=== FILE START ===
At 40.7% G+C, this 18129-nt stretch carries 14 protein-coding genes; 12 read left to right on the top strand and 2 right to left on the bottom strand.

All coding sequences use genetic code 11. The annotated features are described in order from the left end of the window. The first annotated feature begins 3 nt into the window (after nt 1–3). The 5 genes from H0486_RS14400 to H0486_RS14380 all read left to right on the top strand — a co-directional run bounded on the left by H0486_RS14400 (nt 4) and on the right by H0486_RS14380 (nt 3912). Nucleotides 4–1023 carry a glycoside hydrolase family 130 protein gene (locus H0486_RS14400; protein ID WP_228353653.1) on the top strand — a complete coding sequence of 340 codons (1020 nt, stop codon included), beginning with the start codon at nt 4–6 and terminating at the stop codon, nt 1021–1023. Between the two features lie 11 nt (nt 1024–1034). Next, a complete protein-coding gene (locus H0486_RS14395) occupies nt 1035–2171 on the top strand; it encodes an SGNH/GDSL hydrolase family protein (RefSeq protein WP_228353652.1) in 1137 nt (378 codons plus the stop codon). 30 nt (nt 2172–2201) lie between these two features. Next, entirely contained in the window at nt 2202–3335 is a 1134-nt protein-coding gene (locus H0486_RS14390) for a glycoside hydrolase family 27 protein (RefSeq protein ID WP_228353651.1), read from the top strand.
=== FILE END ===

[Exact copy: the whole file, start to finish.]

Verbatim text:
At 40.7% G+C, this 18129-nt stretch carries 14 protein-coding genes; 12 read left to right on the top strand and 2 right to left on the bottom strand.

All coding sequences use genetic code 11. The annotated features are described in order from the left end of the window. The first annotated feature begins 3 nt into the window (after nt 1–3). The 5 genes from H0486_RS14400 to H0486_RS14380 all read left to right on the top strand — a co-directional run bounded on the left by H0486_RS14400 (nt 4) and on the right by H0486_RS14380 (nt 3912). Nucleotides 4–1023 carry a glycoside hydrolase family 130 protein gene (locus H0486_RS14400; protein ID WP_228353653.1) on the top strand — a complete coding sequence of 340 codons (1020 nt, stop codon included), beginning with the start codon at nt 4–6 and terminating at the stop codon, nt 1021–1023. Between the two features lie 11 nt (nt 1024–1034). Next, a complete protein-coding gene (locus H0486_RS14395) occupies nt 1035–2171 on the top strand; it encodes an SGNH/GDSL hydrolase family protein (RefSeq protein WP_228353652.1) in 1137 nt (378 codons plus the stop codon). 30 nt (nt 2172–2201) lie between these two features. Next, entirely contained in the window at nt 2202–3335 is a 1134-nt protein-coding gene (locus H0486_RS14390) for a glycoside hydrolase family 27 protein (RefSeq protein ID WP_228353651.1), read from the top strand.